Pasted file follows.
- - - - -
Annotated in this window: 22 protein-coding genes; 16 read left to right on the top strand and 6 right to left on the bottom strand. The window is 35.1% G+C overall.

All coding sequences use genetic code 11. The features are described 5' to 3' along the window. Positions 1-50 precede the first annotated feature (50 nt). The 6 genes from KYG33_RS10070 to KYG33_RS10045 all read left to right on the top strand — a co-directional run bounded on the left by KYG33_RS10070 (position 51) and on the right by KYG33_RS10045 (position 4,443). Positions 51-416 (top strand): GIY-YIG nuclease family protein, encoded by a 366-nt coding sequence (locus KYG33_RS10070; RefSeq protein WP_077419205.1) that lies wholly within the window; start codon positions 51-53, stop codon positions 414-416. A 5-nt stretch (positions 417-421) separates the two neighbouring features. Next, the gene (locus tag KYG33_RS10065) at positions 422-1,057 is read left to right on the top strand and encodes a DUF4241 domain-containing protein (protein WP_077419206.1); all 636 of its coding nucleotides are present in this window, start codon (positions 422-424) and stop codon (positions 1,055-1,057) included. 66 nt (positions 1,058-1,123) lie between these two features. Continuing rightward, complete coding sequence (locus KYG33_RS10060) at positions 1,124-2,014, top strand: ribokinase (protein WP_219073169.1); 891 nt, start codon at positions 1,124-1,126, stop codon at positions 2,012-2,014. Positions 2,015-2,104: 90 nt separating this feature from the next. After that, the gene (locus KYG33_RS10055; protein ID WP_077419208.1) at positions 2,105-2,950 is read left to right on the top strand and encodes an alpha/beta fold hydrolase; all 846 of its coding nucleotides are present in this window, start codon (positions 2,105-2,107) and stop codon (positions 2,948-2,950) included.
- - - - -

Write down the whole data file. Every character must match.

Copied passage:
Annotated in this window: 22 protein-coding genes; 16 read left to right on the top strand and 6 right to left on the bottom strand. The window is 35.1% G+C overall.

All coding sequences use genetic code 11. The features are described 5' to 3' along the window. Positions 1-50 precede the first annotated feature (50 nt). The 6 genes from KYG33_RS10070 to KYG33_RS10045 all read left to right on the top strand — a co-directional run bounded on the left by KYG33_RS10070 (position 51) and on the right by KYG33_RS10045 (position 4,443). Positions 51-416 (top strand): GIY-YIG nuclease family protein, encoded by a 366-nt coding sequence (locus KYG33_RS10070; RefSeq protein WP_077419205.1) that lies wholly within the window; start codon positions 51-53, stop codon positions 414-416. A 5-nt stretch (positions 417-421) separates the two neighbouring features. Next, the gene (locus tag KYG33_RS10065) at positions 422-1,057 is read left to right on the top strand and encodes a DUF4241 domain-containing protein (protein WP_077419206.1); all 636 of its coding nucleotides are present in this window, start codon (positions 422-424) and stop codon (positions 1,055-1,057) included. 66 nt (positions 1,058-1,123) lie between these two features. Continuing rightward, complete coding sequence (locus KYG33_RS10060) at positions 1,124-2,014, top strand: ribokinase (protein WP_219073169.1); 891 nt, start codon at positions 1,124-1,126, stop codon at positions 2,012-2,014. Positions 2,015-2,104: 90 nt separating this feature from the next. After that, the gene (locus KYG33_RS10055; protein ID WP_077419208.1) at positions 2,105-2,950 is read left to right on the top strand and encodes an alpha/beta fold hydrolase; all 846 of its coding nucleotides are present in this window, start codon (positions 2,105-2,107) and stop codon (positions 2,948-2,950) included.